Magical bids to provide Aidan O’Brien with his first victory in Sunday’s Longines Hong Kong Cup.
The brilliant mare extended her Group One tally to seven when successfully defending her crown in the Irish Champion Stakes in September, subsequently finishing third in the Champion Stakes at Ascot and second to fellow Irish raider Tarnawa at the Breeders’ Cup.
Magical has travelled to the Far East for what could be her swansong before retirement, with her rider Ryan Moore hoping to secure a third Hong Kong Cup success following his previous triumphs aboard Snow Fairy (2010) and Maurice (2016).
O’Brien said: “Magical has travelled plenty and she likes travelling. Pat (Keating, travelling head lad) has been happy with her since she arrived there. Everything looks perfect at the moment.
“She’s a relaxed filly with a good mind and she’s raced all the way from seven furlongs to a mile and a half. She’s a mature adult now and she’s very easy to handle, very straightforward and very genuine.
“She’ll be very happy if there’s a good pace on – that would suit her. She likes to be at a high tempo to be seen at her best.”
Magical renews rivalry with French challenger Skalleti, who was one place and half a length ahead of her in the Champion Stakes.
Jerome Reynier’s stable star had previously beaten subsequent Arc hero Sottsass in a Group Three at Deauville, before winning the Prix Dollar for the second year in succession on Arc weekend.
“We beat Magical last time, but this might be more to her taste and we are here to see what we can do,” said Reynier.
“He is quite exceptional. It’s rare to have a horse that can win a Premio Roma and two Prix Dollars on heavy ground going right-handed, who can also win on the all-weather at left-handed Marseille-Vivaux and a Prix Quincey up a straight 1,600 metres at Deauville on good ground. He adapts to anything.
“I am quite confident and he’s a horse that never disappoints.”
O’Brien has enjoyed more success in the Hong Kong Vase, having saddled Highland Reel to win the race in both 2015 and 2017.
This year’s Ballydoyle representative is Mogul, who finished fifth behind the aforementioned Tarnawa in the Breeders’ Cup Turf last time.
“We always thought a lot more of him than he was showing in his runs until he won the Grand Prix de Paris at Longchamp. He’s a big, powerful horse and you would be hoping the plan is to keep him in training next year as well,” said O’Brien.
“The Grand Prix de Paris was a good race and it was the first time we really took the decision to drop out completely, take our time and ride him for pace. That’s what we did and it worked very well.”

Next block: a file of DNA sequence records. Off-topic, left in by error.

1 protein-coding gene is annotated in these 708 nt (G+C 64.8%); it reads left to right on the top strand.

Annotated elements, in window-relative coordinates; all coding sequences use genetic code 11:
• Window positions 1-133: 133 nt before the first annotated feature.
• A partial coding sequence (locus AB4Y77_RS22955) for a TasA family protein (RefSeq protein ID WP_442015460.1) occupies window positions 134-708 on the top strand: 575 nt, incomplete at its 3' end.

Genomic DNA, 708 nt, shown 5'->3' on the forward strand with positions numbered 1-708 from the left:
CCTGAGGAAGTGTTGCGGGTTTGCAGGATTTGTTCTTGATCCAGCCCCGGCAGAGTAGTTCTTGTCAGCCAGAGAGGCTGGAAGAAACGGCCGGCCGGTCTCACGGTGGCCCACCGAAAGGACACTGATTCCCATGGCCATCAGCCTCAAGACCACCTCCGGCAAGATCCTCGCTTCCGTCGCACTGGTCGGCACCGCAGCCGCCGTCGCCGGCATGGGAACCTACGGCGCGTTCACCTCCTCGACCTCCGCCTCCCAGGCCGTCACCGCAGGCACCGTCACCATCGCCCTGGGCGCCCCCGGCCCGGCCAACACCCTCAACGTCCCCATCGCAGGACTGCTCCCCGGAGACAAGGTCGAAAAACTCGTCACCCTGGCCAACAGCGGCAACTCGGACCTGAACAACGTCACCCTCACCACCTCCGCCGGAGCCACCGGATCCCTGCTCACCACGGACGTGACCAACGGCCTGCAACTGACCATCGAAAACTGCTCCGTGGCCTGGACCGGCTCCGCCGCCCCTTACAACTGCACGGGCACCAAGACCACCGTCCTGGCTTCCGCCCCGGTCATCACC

Mogul’s opponents include Reynier’s Royal Julius and Hong Kong favourite Exultant, who won this race in 2018 and finished third last year.
Golden Sixty is the undoubted star attraction in the Hong Kong Mile, having extended his winning streak to 10 – and claimed his 13th win from 14 career starts overall – with a brilliant performance in the Jockey Club Mile three weeks ago.
Trainer Francis Lui said: “I’m confident on the horse but the overseas horses – their form is good.
“I’m very happy with his trackwork because he was quite relaxed – everything is ready.”
Jockey Vincent Ho added: “He’s a super horse. He’s got a great mentality – he just wants to chase whatever is in front of him in the straight.
“Every jockey dreams of a horse like this. When you’re on him, it’s just so special.”
Irish hopes are carried by O’Brien’s surprise Breeders’ Cup Mile winner Order Of Australia and Ken Condon’s stable star Romanised.
O’Brien said: “We always had it in our heads that Order Of Australia could be a miler, but he’s by Australia, so we started him as a Derby-type horse and he ran very well when fourth in the Irish Derby.
“We then went back to a mile and a quarter and he ran very well in a French Derby, so it was always possible we were going to back in distance, but it looked like we were going to run out of time.
“In the Breeders’ Cup, he looked like a horse you could shorten up a little bit more because he travelled strongly through the race and we were over the moon with the run.
“We’ve been happy with him since and we’re looking forward to seeing him running again.”
Romanised was a beaten odds-on favourite at Dundalk on his latest outing after blowing the start, but Condon is confident he can make his presence felt at Sha Tin.
He said: “If Billy (Lee) is where he wants to be, Romanised will be the last horse off the bridle. He’ll travel for you further than anything else. I can see him doing that and he might just enjoy it.
“I’m looking forward to it and the fire still burns in him, while he looks a picture for the time of the year.”
Of Golden Sixty, he added: “I’ve watched a few of his races and he can produce a quick quarter-mile when he needs to and go under 22 seconds – he’s got that ability.”